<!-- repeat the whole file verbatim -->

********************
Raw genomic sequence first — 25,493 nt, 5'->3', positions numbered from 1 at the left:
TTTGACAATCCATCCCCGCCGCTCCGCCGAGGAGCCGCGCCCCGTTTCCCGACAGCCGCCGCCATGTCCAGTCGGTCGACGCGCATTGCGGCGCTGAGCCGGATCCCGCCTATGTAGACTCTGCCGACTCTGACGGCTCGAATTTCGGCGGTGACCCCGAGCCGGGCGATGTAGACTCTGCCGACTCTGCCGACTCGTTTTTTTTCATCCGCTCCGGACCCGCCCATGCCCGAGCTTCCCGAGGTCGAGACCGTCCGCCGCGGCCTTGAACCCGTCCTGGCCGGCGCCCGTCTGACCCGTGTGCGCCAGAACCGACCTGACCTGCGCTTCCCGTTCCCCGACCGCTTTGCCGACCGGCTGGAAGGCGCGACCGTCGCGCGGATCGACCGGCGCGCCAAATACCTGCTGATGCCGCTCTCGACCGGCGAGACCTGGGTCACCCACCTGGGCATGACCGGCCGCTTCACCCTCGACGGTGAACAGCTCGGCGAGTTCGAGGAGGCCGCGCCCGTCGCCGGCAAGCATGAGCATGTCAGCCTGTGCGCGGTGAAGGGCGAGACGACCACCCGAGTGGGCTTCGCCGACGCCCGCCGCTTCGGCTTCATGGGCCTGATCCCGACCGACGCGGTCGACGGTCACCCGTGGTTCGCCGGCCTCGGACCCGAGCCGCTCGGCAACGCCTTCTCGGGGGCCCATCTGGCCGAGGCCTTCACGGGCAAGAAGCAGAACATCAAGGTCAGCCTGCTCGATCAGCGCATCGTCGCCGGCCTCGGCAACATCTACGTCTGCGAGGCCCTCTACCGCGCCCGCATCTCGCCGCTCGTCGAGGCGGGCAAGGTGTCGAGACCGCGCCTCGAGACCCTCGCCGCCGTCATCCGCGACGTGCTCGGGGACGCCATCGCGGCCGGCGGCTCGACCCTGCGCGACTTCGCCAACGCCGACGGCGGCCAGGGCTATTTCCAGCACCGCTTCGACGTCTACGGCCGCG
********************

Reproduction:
Raw genomic sequence first — 25,493 nt, 5'->3', positions numbered from 1 at the left:
TTTGACAATCCATCCCCGCCGCTCCGCCGAGGAGCCGCGCCCCGTTTCCCGACAGCCGCCGCCATGTCCAGTCGGTCGACGCGCATTGCGGCGCTGAGCCGGATCCCGCCTATGTAGACTCTGCCGACTCTGACGGCTCGAATTTCGGCGGTGACCCCGAGCCGGGCGATGTAGACTCTGCCGACTCTGCCGACTCGTTTTTTTTCATCCGCTCCGGACCCGCCCATGCCCGAGCTTCCCGAGGTCGAGACCGTCCGCCGCGGCCTTGAACCCGTCCTGGCCGGCGCCCGTCTGACCCGTGTGCGCCAGAACCGACCTGACCTGCGCTTCCCGTTCCCCGACCGCTTTGCCGACCGGCTGGAAGGCGCGACCGTCGCGCGGATCGACCGGCGCGCCAAATACCTGCTGATGCCGCTCTCGACCGGCGAGACCTGGGTCACCCACCTGGGCATGACCGGCCGCTTCACCCTCGACGGTGAACAGCTCGGCGAGTTCGAGGAGGCCGCGCCCGTCGCCGGCAAGCATGAGCATGTCAGCCTGTGCGCGGTGAAGGGCGAGACGACCACCCGAGTGGGCTTCGCCGACGCCCGCCGCTTCGGCTTCATGGGCCTGATCCCGACCGACGCGGTCGACGGTCACCCGTGGTTCGCCGGCCTCGGACCCGAGCCGCTCGGCAACGCCTTCTCGGGGGCCCATCTGGCCGAGGCCTTCACGGGCAAGAAGCAGAACATCAAGGTCAGCCTGCTCGATCAGCGCATCGTCGCCGGCCTCGGCAACATCTACGTCTGCGAGGCCCTCTACCGCGCCCGCATCTCGCCGCTCGTCGAGGCGGGCAAGGTGTCGAGACCGCGCCTCGAGACCCTCGCCGCCGTCATCCGCGACGTGCTCGGGGACGCCATCGCGGCCGGCGGCTCGACCCTGCGCGACTTCGCCAACGCCGACGGCGGCCAGGGCTATTTCCAGCACCGCTTCGACGTCTACGGCCGCG